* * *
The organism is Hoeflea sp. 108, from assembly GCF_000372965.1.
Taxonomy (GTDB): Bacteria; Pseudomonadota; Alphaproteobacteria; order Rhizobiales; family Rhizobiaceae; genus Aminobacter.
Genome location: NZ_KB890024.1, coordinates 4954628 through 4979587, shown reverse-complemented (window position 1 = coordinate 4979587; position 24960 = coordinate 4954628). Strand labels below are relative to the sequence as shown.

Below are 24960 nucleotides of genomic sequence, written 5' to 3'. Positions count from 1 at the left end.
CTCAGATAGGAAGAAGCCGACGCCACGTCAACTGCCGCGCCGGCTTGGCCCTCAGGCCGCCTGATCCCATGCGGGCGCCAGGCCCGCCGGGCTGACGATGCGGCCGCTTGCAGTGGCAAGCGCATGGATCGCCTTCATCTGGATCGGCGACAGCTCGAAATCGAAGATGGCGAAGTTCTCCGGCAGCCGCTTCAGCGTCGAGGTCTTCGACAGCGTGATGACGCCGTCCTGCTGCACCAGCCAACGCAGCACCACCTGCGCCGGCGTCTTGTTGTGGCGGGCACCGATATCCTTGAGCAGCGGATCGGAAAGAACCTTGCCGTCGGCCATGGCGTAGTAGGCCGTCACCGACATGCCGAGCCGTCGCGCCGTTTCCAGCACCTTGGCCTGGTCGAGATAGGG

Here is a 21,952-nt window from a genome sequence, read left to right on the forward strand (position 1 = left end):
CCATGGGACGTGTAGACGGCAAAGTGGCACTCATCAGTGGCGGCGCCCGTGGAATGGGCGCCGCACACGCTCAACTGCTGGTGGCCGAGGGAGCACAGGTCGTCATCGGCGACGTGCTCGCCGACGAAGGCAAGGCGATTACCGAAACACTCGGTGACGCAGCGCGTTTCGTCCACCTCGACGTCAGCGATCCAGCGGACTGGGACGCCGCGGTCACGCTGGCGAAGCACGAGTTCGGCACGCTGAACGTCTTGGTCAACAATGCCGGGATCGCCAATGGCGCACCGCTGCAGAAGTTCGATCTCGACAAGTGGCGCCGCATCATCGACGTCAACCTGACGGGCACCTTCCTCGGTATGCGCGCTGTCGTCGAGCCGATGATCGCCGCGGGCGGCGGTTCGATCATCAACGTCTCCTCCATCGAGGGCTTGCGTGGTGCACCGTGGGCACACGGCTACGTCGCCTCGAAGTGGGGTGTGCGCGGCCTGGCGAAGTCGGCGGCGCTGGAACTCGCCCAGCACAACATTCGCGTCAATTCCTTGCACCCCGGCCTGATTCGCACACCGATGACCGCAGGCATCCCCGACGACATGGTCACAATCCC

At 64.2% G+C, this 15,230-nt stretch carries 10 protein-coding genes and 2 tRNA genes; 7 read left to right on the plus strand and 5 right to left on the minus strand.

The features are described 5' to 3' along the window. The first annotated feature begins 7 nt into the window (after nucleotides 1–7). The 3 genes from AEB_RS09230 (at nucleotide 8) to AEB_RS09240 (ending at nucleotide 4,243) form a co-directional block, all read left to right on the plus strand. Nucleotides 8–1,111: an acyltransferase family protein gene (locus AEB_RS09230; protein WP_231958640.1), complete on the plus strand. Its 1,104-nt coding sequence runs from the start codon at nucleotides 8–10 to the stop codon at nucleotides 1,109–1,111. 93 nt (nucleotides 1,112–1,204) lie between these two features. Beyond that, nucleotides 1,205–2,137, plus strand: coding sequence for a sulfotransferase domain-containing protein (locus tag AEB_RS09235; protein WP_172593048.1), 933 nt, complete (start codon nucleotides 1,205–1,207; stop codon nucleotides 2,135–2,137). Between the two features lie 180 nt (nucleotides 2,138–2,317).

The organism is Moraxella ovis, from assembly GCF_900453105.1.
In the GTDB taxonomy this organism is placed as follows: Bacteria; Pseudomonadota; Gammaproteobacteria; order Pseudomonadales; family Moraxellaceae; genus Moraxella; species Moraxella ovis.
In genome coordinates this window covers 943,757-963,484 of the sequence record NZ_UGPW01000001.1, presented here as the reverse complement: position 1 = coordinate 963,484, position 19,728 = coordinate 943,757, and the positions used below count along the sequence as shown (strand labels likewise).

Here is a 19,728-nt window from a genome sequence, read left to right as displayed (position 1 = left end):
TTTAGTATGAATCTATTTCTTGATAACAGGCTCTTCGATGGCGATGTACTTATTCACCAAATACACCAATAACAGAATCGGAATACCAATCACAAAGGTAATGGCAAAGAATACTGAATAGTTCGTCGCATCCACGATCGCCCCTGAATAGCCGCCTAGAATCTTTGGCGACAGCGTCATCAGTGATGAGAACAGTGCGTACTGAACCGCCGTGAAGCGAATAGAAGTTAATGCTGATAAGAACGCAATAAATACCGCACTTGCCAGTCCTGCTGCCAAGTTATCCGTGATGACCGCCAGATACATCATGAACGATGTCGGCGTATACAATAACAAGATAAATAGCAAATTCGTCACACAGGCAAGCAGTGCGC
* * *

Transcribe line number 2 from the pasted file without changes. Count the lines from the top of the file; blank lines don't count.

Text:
Taxonomy (GTDB): Bacteria; Pseudomonadota; Alphaproteobacteria; order Rhizobiales; family Rhizobiaceae; genus Aminobacter.